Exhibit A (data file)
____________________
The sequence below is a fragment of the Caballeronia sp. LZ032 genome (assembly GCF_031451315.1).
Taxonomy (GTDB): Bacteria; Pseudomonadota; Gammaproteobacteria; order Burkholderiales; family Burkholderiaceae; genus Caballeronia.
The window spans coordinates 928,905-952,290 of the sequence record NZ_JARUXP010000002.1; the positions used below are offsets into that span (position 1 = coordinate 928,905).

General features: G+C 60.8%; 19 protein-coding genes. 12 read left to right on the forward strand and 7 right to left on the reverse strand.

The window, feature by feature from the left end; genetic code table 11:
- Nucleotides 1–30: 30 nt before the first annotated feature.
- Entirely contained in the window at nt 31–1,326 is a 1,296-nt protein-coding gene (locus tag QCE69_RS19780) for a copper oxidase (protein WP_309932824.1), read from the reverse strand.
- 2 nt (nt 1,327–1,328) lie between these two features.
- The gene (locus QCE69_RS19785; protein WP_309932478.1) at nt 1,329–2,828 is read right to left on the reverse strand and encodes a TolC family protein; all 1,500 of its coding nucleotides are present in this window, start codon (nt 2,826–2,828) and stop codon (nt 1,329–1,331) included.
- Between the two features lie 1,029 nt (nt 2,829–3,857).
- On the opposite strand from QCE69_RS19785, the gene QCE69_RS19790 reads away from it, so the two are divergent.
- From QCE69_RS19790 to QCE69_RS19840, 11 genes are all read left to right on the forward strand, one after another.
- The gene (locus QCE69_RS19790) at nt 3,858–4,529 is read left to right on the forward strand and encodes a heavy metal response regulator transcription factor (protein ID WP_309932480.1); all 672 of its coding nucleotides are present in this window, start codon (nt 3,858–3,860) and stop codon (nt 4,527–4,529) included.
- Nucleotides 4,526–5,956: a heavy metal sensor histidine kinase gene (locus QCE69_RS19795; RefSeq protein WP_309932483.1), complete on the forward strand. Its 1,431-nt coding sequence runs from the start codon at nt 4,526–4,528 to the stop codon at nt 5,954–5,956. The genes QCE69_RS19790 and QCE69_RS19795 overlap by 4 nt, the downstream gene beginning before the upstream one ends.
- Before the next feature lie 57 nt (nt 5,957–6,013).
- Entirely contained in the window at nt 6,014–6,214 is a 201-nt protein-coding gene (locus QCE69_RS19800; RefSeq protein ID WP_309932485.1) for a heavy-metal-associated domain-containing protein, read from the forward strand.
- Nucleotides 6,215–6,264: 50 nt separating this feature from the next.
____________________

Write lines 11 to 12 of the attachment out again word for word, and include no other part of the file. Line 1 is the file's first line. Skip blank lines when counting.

- On the opposite strand from QCE69_RS19785, the gene QCE69_RS19790 reads away from it, so the two are divergent.
- From QCE69_RS19790 to QCE69_RS19840, 11 genes are all read left to right on the forward strand, one after another.